Barney-Bear-CoverMy friend Craig Yoe (a designer and comic book historian whom I interviewed on Gweek a while back) has has edited over 30 books about comic books and illustration, including Krazy Kat & the Art of George Herriman, Amazing 3-D Comics, Archie: A Celebration Of America's Favorite Teenagers, The Golden Collection Of Klassic Krazy Kool Kids Komics, Dan DeCarlo's Jetta, The Art Of Ditko, Boody: The Bizarre Comics Of Boody Rogers, And Secret Identity: The Fetish Art Of Superman's Co-Creator Joe Shuster.

Craig's latest book is a 220-page deluxe hardcover anthology of Carl Barks' Barney Bear comics, which Barks drew before working on the Donald Duck and Uncle Scrooge comics he became rightfully famous for. Barks is considered by many people (including me) to be one of the top 10 comic book artists of all time. It's a lot of fun to read these Barney Bear comics and see the same style of Barksian plotting, characters, humor, and drawing style that my kids and I love so much in the duck comics.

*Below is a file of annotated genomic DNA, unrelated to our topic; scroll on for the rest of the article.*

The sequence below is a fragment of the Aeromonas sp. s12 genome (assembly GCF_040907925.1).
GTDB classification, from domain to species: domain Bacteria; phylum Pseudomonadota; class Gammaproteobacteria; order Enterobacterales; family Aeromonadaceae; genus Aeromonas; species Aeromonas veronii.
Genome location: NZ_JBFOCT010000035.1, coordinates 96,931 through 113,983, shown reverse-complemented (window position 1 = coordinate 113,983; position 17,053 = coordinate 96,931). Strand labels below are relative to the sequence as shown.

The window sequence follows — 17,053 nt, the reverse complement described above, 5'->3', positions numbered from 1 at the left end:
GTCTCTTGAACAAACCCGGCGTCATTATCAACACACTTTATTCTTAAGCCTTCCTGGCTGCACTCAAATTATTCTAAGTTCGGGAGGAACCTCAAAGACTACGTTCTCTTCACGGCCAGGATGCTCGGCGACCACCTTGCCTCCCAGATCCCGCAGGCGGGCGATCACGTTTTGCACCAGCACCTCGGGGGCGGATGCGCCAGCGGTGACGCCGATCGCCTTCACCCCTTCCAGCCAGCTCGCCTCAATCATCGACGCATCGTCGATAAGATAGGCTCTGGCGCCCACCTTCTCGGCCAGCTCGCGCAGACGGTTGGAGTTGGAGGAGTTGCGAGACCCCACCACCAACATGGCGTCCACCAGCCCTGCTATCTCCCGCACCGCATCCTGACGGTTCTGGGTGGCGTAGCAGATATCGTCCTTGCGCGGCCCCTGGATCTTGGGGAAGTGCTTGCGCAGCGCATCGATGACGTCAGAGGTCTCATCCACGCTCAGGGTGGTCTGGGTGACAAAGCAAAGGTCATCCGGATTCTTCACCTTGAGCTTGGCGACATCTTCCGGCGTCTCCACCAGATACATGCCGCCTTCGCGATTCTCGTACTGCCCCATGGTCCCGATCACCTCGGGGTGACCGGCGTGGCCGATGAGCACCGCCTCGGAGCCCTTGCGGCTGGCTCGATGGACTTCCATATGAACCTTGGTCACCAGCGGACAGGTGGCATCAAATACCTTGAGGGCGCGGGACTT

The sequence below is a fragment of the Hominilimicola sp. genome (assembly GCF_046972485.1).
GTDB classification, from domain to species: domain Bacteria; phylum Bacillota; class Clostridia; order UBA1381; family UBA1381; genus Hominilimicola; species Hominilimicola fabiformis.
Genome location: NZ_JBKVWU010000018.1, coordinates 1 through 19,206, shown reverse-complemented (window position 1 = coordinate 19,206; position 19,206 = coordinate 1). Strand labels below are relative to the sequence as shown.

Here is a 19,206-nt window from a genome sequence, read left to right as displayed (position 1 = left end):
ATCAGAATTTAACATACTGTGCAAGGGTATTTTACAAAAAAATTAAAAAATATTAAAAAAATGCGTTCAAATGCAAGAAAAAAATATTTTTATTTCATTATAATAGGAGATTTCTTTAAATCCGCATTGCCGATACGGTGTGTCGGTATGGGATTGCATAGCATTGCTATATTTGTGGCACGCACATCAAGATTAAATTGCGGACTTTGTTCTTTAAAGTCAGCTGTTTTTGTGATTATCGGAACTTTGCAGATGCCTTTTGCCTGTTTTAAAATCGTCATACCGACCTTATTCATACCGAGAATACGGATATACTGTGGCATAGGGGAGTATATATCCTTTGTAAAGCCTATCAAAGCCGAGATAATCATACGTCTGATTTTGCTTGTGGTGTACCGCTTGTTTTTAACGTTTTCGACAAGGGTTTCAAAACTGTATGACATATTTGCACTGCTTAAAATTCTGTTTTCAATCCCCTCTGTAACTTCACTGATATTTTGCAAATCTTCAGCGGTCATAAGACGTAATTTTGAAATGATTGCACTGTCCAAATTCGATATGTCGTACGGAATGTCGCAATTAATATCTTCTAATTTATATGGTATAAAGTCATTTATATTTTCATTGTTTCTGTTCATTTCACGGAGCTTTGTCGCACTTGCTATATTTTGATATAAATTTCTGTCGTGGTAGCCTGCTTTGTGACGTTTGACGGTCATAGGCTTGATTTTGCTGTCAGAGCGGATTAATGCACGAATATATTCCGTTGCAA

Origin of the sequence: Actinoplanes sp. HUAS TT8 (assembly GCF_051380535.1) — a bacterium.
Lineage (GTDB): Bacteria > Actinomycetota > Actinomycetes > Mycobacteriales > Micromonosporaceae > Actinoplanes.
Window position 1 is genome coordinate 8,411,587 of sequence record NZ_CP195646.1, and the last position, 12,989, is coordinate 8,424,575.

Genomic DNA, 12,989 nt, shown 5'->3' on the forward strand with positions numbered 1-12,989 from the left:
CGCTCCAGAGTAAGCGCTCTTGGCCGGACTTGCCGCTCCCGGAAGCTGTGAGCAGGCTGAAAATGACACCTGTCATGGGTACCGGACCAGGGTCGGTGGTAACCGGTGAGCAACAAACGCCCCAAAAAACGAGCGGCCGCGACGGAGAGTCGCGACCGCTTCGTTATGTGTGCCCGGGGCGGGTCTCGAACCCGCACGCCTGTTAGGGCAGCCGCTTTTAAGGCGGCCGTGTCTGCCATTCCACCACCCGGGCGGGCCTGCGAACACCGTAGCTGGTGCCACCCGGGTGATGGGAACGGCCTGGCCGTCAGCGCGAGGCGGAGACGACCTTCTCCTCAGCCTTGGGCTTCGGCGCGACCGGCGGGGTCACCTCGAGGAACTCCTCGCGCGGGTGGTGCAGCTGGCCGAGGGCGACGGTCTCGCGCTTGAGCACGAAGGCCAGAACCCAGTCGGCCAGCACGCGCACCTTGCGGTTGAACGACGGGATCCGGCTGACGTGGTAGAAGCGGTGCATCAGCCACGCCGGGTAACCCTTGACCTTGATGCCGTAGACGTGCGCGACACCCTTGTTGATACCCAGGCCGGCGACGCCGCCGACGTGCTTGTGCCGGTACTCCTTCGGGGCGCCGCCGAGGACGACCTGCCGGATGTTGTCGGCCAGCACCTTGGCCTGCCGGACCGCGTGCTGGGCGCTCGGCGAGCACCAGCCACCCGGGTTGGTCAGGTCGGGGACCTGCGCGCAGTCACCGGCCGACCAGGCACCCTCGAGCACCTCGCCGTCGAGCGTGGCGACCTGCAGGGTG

Carl barks drew Barney Bear and Benny Burro comics from 1944 to 1947. In the introduction to his anthology, Craig says:

Of his comic booking in general, Barks stated, “I worked hard at trying to make something as good as I could make it. When I took the finished art into the office and turned it over to the editor, I was satisfied that I had done it the very best I could. I always try to write a story that I wouldn't mind buying myself. And that's what distinguished it from the writing of those who only try to get the story past the editors. I was always thinking that other people value their dimes as much as I did.”

This book is the first reprinting of all the Barks' Barney Bear and Benny Burro stories in their original color and English language. In 1999, a year before he died at the age of 99, Barks commented on the Internet and the experience of reading comics on a monitor, “it isn't like going to bed with a comic book where you can read it, turn the pages, slam the thing down, and pick it up later.”

So, go to bed with The Carl Barks Big book of Barney Bear, read it, turn the pages, and slam the thing down as you Bear with Barks.

Here's a sample story from The Carl Barks Big Book of Barney Bear.

Barney-Bear-1

Read the rest of the story after the jump: